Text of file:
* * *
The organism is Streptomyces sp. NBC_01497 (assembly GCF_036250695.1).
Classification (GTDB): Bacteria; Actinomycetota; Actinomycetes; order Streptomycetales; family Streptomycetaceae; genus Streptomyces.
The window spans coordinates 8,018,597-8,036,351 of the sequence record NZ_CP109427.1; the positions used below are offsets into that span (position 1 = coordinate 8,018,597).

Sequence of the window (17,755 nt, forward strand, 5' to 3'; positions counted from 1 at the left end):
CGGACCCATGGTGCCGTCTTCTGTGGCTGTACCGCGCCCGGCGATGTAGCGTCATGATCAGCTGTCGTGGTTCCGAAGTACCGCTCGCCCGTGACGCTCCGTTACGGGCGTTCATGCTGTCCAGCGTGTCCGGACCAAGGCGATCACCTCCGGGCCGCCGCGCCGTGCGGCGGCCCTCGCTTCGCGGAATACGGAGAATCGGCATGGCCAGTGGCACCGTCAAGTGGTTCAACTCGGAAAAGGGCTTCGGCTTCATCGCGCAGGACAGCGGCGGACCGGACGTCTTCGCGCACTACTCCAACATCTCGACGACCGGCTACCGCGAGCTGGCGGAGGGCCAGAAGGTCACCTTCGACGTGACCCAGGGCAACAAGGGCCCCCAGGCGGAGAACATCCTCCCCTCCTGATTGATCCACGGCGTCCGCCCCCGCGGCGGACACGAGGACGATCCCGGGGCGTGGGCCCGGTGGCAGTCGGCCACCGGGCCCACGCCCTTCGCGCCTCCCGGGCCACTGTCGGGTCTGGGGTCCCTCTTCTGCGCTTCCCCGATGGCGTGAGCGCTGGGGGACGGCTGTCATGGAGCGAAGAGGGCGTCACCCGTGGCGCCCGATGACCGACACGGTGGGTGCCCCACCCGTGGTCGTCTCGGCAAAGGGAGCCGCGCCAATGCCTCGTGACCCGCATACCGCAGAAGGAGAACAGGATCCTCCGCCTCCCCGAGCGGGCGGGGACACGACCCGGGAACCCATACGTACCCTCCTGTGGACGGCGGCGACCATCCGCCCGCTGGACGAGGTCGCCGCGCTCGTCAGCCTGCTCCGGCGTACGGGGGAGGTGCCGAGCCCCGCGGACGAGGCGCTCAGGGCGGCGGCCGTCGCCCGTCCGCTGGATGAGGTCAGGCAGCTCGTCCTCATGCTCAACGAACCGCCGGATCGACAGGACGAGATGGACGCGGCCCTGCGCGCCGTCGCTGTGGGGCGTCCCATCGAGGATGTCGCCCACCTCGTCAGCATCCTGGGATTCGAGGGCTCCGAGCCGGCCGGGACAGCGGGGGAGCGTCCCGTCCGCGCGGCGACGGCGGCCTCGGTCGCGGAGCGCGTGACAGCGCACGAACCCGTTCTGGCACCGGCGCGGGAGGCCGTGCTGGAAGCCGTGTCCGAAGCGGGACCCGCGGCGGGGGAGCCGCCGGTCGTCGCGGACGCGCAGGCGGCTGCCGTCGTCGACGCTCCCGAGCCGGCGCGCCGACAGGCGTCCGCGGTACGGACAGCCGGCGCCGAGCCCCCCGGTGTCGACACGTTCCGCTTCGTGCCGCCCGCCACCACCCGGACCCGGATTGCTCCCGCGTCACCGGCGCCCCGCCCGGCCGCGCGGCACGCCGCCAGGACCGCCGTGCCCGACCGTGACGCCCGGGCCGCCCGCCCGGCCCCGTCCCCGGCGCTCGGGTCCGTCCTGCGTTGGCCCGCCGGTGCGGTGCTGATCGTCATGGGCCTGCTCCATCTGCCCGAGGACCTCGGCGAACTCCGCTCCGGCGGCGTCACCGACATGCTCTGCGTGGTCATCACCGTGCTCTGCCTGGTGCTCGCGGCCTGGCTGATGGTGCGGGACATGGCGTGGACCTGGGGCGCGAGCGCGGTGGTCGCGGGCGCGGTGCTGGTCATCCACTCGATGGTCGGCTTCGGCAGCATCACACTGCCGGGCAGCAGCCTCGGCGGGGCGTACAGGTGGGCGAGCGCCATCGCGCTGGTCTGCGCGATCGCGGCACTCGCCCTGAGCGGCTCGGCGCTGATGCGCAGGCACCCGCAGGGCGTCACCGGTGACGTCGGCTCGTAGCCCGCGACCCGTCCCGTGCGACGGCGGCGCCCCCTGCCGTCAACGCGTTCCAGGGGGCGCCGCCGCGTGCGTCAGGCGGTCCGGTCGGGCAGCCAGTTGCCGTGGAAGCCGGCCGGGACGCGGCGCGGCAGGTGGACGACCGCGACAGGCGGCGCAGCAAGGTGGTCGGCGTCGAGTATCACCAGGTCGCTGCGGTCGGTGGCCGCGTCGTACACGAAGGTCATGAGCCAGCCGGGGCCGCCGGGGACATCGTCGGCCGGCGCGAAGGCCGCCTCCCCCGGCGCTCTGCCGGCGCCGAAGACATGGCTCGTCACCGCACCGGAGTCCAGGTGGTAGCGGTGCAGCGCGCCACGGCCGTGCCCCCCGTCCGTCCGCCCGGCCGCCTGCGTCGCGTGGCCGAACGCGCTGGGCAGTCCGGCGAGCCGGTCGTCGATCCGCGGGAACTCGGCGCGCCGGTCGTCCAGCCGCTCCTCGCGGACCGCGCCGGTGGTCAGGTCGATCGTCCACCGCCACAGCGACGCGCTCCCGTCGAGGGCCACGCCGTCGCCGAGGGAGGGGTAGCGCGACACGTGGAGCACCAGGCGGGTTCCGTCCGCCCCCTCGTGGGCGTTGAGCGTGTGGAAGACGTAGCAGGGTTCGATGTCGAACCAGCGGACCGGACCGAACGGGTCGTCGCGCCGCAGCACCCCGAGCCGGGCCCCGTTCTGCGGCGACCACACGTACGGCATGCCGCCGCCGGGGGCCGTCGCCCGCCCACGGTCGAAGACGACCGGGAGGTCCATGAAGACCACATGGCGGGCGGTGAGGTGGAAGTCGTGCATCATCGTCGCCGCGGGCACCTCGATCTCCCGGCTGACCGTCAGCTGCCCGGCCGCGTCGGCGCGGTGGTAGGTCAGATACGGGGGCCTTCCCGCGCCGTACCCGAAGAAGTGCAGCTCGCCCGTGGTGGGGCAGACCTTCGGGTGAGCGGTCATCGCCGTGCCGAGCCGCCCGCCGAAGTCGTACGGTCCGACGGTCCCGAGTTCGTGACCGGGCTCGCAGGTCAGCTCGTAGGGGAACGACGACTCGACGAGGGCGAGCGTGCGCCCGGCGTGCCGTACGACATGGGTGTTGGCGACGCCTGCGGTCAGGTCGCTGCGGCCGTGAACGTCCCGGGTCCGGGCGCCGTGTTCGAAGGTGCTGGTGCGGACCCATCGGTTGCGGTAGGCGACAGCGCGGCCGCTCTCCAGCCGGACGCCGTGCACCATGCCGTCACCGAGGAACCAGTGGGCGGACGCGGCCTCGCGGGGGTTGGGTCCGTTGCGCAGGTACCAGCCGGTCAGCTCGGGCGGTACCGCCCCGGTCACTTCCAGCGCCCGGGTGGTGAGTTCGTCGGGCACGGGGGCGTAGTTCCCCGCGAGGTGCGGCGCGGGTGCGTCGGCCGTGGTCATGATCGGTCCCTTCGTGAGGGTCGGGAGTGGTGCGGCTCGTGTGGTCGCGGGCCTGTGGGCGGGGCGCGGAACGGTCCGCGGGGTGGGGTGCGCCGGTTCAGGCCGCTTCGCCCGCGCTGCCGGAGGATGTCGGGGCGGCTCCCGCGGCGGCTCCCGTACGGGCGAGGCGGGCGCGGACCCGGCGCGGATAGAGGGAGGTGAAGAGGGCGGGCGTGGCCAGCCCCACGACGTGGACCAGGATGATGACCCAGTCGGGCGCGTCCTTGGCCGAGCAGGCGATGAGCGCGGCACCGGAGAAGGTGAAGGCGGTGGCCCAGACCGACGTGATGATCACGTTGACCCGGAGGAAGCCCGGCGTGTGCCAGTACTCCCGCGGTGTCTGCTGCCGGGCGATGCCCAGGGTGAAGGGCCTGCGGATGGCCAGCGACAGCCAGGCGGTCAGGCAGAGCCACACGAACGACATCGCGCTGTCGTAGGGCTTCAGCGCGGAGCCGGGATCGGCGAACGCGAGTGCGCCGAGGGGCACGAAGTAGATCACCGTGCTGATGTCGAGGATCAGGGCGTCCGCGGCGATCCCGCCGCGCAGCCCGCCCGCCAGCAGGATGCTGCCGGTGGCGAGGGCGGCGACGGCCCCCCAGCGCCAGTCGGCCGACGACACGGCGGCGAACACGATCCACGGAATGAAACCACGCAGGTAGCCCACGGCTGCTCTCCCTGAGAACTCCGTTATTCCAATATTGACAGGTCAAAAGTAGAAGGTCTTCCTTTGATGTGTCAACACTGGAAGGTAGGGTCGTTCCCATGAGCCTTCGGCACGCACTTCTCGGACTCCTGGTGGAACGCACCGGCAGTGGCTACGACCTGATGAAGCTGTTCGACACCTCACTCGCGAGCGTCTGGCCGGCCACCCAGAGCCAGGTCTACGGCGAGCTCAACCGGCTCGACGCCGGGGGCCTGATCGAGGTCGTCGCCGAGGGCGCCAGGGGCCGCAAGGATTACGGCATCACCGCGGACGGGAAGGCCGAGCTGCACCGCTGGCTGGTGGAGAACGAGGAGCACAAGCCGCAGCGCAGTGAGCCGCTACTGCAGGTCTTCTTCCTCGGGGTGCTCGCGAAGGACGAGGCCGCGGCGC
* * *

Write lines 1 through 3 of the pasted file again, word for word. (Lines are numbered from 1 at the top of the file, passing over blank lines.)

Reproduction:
The organism is Streptomyces sp. NBC_01497 (assembly GCF_036250695.1).
Classification (GTDB): Bacteria; Actinomycetota; Actinomycetes; order Streptomycetales; family Streptomycetaceae; genus Streptomyces.
The window spans coordinates 8,018,597-8,036,351 of the sequence record NZ_CP109427.1; the positions used below are offsets into that span (position 1 = coordinate 8,018,597).